“You can pay me now, or you can pay me later” was the tagline of a 1981 ad promoting oil filters.
Seems simple, but the implied message was much stronger: It wasn’t about paying the same amount now or later. It was about paying a little now for an oil change or vastly more for an engine rebuild later—which made the choice pretty much a no-brainer.
For anybody in the business of building software products, the same logic applies. The financial benefits of finding and fixing defects throughout the software development life cycle (SDLC)—starting at the very beginning—ought to make doing it a no-brainer. It is both easier and cheaper.
But it remains a tough sell.
Not that security evangelists haven’t tried. They’ve made the business case, offering various physical illustrations to help organizations understand the importance of building security in throughout the SDLC. Jim Routh, chief security officer at Aetna, spoke with an information security publication in June, and didn’t talk oil changes, but he stuck with the automotive concept, comparing the SDLC to a production line where 10% of the vehicles were coming off with a dented door.
It would take a special kind of insanity to argue that it would be better to keep everything running and repair the doors as the damaged cars came off the line, rather than spending much less time and money to shut it down, fix the problem, and stop the damage from occurring at all.
It would be even worse, of course, if the cars with dented doors, or perhaps other potentially lethal defects, were shipped out to be sold. Then the manufacturer would face brand-name damage (imagine the ridicule), the expense of a recall, likely litigation, and an almost-certain decline in both profits and the value of company stock.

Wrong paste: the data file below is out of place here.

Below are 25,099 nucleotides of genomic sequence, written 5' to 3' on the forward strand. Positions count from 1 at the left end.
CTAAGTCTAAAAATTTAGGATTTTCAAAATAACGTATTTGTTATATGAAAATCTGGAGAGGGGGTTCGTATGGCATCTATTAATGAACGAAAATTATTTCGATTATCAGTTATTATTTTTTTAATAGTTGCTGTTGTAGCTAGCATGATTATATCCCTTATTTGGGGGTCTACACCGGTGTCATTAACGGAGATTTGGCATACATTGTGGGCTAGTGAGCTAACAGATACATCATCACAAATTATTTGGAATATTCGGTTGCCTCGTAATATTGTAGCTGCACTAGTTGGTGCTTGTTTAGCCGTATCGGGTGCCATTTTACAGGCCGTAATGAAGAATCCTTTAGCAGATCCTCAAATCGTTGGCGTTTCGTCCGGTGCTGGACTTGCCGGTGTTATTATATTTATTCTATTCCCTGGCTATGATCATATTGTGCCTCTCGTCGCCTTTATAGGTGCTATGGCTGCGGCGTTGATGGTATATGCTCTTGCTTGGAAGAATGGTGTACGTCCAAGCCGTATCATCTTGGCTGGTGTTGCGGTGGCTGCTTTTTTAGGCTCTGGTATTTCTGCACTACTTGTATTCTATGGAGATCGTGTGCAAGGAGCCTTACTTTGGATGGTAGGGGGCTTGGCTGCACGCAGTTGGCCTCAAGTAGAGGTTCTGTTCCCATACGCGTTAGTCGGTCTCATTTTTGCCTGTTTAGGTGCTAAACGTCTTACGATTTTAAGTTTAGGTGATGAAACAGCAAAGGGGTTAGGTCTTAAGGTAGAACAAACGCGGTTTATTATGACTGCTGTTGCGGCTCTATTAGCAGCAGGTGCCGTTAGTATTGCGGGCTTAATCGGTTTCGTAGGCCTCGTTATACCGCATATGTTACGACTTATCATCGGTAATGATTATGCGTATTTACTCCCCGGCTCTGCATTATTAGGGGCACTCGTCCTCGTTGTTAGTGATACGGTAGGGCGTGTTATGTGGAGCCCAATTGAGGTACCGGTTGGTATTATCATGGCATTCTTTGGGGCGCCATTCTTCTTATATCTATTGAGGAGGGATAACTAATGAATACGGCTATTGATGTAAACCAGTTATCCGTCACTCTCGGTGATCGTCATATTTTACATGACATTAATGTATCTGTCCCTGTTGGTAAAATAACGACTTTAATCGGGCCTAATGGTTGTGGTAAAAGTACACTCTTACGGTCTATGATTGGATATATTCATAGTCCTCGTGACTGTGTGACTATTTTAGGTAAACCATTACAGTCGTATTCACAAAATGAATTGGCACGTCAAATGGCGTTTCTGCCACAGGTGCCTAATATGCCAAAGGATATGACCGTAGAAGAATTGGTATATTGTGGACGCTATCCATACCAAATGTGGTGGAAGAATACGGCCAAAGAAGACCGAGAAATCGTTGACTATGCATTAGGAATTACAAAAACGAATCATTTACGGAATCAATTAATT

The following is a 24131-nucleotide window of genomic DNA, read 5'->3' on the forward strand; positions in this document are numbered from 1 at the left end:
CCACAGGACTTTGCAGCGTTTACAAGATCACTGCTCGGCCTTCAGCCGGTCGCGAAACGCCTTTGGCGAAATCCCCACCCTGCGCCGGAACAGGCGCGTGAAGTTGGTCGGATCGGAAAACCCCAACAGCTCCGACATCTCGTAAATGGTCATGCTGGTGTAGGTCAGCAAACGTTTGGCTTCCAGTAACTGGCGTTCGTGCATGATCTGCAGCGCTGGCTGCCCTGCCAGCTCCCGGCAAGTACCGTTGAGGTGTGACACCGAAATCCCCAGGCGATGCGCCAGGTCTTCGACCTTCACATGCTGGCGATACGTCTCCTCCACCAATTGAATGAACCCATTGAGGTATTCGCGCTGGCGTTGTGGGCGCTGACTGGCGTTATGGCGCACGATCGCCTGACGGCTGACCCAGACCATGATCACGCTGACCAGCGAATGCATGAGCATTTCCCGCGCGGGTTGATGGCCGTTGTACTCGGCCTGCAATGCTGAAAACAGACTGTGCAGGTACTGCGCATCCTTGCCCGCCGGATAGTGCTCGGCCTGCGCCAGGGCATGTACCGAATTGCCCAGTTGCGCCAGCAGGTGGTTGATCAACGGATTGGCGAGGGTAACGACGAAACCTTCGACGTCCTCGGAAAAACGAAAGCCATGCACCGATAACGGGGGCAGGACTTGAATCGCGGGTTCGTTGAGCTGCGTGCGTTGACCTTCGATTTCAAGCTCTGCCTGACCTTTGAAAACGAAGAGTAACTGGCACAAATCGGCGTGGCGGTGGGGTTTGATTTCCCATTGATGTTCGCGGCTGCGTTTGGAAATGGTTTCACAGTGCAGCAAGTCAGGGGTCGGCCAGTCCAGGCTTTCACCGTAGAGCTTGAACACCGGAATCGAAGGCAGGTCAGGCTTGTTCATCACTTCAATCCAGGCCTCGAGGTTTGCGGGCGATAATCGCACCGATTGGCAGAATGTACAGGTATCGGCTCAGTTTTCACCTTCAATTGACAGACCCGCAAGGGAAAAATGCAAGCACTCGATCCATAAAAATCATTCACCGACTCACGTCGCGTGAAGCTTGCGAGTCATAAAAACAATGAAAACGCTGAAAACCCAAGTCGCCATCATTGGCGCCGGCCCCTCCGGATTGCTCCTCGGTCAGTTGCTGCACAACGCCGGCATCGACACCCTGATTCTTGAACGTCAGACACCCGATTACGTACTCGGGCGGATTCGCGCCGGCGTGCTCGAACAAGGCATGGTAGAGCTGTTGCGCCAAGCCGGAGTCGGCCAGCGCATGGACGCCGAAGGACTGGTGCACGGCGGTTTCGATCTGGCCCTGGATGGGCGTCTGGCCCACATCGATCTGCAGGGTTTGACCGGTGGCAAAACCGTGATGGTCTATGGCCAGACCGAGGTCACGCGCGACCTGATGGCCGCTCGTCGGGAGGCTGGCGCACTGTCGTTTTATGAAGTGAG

These same risks apply to the code streams that are the building blocks of software. It’s true that eliminating “dents” from them doesn’t come cheap—it can easily run into the millions. But, so can the savings at the other end.
The findings of a 2016 Forrester Research study call to mind an ancient proverb: A stitch in time saves nine. Or, in the case of software development, fixing defects early in the SDLC could reduce remediation costs by a factor of anywhere from 5 to 15.
The study set a baseline example of 5 hours of work to fix a defect in the coding/development stage. Finding and fixing that same defect in the final testing phase would take 5–7 times longer. And waiting until after the product was on the market to discover and fix the same defect would take even longer and cost 10–15 times more.
That doesn’t include the potential cost of damages from a bad guy discovering the defect first and exploiting it to attack users.
And to the frequently stated worry that ongoing security testing creates intolerable delays in time to market, Forrester found the opposite: that it cuts time to market by 25%.
Gary McGraw, vice president of security technology at Synopsys, said one reason developers don’t “build security in” to their products is that they don’t think about the total cost of a product—which includes not just development and production but also maintenance through its life cycle.
“People don’t understand how much they can save,” he said. “I can release bad stuff really fast, but then it’s going to cost me later.”
Another misconception, he said, is that people think security testing means penetration testing, which generally occurs right before a product ships, when finding and fixing defects is more expensive. “We have a new definition,” McGraw said. “Fix it while you’re building it.”
Yes, you have to “pay now” to do secure code review with a static analysis tool. But you’ll find bugs as the code is being written, which is much cheaper than “paying later” to find them during penetration testing or, even worse, when your product is on the market and hackers are exploiting the bugs you should have found first.